"Ours is not a country for silence, dear ones." - Mother Seton
Heard any great speeches lately? Chances are that you have heard at least one in recent memory. It affected you in some way - whether it caused you to reflect, get angry, grow sad, laugh or take affirmative action - something about that speech has stayed with you. It may even be one that you remember for many years to come. What is it that makes for a great speech - and why does it come back and hold time?
Great American Speeches of Our Time (COST 2627 - WB) is one of a series of classes being offered as part of Summer Sessions at Seton Hall where students will be challenged to fully explore such questions - and provide answers based on individual interpretation combined with the eight elements of effective speech. The class runs from July 5 to August 8 and is offered online.
"We are impacted every day by messages," states associate professor for the College of Communication and the Arts, Catherine Zizik. "Words have power - we have the power to influence other people, not just by what we do, but by what we say, and how we say it. We are going to dissect what a great speech is: the music, poetry and message. Speech is art - it breathes."
Passion is the springboard to a great speech - whether it be celebratory or tragic - and the scope of the average person can become great, often inspiring others around them. As a result, students will have the opportunity to focus on a broad array of speeches covering just about any subject, from motivational to those for special occasions, farewell addresses, award recognitions, and many others. Of course, famous examples will feature prominently during the course: Ronald Reagan's State of the Union Address that became his Challenger Shuttle tribute, or Malala Yousafzai's message at 14 years old, defending female education in the face of Taliban extremism are some of many to consider. And if you think the focus will only be on positive leadership, speeches can also be a moniker of demise - Richard Nixon, anyone?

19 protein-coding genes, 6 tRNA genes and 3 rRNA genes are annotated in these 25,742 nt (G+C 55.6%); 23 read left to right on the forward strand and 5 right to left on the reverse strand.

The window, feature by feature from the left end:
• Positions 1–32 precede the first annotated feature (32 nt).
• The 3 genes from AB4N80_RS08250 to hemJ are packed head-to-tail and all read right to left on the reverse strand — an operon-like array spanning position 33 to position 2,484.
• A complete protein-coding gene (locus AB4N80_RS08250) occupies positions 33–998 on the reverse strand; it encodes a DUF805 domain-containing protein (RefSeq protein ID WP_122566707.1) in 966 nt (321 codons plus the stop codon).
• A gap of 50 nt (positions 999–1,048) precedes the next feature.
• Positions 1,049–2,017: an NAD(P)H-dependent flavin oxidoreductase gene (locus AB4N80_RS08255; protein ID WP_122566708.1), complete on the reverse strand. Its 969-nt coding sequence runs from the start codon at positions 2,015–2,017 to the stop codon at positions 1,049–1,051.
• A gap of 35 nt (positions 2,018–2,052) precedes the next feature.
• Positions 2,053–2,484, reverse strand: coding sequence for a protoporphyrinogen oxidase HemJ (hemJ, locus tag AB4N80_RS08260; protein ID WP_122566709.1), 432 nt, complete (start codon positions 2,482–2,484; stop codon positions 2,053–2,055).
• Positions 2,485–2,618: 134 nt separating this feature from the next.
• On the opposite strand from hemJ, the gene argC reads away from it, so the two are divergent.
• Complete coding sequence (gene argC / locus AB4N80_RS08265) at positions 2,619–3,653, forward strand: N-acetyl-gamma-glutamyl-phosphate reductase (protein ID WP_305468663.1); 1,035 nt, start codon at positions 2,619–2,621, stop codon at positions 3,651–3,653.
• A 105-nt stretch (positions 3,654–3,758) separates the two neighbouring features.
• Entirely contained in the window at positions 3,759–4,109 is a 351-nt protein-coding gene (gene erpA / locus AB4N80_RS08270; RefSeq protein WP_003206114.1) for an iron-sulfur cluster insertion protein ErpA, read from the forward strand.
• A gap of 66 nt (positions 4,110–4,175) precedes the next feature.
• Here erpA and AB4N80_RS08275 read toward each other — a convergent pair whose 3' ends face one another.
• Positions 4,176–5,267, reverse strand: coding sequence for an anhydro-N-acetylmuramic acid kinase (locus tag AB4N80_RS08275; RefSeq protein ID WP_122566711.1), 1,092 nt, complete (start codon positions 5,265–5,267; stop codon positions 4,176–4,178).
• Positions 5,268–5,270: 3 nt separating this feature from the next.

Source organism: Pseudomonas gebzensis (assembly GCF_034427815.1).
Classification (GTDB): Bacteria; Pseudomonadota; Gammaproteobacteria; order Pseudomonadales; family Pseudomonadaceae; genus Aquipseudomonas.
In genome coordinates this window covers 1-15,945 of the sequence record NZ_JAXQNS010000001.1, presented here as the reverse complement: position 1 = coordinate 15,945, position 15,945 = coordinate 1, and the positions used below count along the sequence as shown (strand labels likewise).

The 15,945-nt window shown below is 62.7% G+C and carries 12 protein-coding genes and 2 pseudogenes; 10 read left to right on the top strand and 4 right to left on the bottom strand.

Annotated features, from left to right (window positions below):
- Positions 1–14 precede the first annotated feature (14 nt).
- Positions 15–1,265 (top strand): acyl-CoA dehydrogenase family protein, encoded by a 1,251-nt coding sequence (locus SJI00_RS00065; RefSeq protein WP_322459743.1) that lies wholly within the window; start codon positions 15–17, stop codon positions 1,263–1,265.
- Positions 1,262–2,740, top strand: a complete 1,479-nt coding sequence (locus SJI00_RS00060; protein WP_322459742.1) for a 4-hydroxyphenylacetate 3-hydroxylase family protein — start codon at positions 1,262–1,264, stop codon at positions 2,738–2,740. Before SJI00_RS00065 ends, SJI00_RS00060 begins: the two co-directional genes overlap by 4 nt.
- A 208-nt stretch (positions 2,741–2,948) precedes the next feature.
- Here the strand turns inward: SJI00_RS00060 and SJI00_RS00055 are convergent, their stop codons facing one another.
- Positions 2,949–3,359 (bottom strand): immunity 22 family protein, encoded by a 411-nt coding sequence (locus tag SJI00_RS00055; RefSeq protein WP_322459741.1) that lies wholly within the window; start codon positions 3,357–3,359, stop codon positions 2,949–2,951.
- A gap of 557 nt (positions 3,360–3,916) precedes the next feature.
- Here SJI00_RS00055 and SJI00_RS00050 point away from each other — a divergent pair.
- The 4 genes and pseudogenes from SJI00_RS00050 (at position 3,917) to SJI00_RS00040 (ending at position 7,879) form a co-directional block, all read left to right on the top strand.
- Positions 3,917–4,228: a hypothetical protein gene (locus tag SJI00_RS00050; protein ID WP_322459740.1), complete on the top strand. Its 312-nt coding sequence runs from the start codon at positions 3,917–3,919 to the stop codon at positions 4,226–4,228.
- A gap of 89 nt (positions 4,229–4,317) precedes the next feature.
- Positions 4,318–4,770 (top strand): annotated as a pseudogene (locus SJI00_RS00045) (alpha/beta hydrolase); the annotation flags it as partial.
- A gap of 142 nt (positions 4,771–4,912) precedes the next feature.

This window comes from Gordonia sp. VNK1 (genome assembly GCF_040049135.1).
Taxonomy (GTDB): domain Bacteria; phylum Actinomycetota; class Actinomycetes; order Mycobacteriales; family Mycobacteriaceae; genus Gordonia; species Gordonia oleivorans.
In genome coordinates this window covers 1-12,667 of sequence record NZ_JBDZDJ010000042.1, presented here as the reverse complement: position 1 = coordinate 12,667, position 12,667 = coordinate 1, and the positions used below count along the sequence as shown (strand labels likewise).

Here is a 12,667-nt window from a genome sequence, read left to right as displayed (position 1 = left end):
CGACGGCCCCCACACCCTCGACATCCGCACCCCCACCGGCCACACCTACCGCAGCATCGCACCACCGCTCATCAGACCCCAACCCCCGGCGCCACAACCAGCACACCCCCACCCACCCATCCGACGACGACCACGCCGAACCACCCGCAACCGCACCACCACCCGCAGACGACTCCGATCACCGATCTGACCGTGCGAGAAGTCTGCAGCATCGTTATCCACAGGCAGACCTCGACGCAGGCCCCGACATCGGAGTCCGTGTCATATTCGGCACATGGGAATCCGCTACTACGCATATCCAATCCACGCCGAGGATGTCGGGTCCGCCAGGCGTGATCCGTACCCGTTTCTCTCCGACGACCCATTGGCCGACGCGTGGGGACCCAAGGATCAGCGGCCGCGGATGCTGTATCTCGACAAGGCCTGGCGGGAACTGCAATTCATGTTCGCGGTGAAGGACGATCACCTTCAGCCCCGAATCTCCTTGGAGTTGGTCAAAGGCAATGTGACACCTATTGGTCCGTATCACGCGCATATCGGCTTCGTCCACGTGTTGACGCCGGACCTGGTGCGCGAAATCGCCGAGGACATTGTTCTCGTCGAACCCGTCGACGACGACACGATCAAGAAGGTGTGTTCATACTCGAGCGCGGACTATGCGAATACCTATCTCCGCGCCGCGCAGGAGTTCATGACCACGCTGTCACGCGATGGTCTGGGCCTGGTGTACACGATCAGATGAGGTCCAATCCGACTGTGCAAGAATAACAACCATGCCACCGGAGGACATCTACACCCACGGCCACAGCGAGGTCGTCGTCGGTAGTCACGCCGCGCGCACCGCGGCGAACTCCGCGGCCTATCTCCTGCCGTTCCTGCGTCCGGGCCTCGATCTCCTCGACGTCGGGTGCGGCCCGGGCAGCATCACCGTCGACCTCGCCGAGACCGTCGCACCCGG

Virtually any topic or area of expertise can be put through the lens of critical analysis for how it resonates with an audience. Profile your favorite athlete or entertainer or pull that monologue from your favorite movie you can't stop quoting and figure out why that's the case. But be prepared to take your fascination off the page and onto a recording of your interpretation of that speech.
"Public speaking is one of the biggest fears in the western hemisphere," states Zizik. Yes, students, while much of this class is theoretical, some of it is practical - Professor Zizik does teach public speaking, after all. However, because it is taught entirely online, this assignment will be done through voicethread.com and not live in front of your classmates. You can handle that, can't you? As Franklin Delano Roosevelt once said, "We have nothing to fear but fear itself…"
In this course, you will:
- Identify and apply the personal narrative to a broad thesis.
- Describe strategies of personal involvement in the context of public speeches.
- Compose an original story to be used in a speech.
- Compare and contrast the personal stories used in many great speeches.
- Identify rhetorical devices used in speech writing.
- Provide original examples for five rhetorical devices used in speech writing.
- Understand the differences between writing for the eye and writing for the ear.
- Compare and contrast the effectiveness of using rhetorical devices in several political speeches that have been considered "great".
Become a better speaker, a better writer and add some inspiration to your summer. Registration for Summer Sessions at Seton Hall is now open. Visit our website for further information.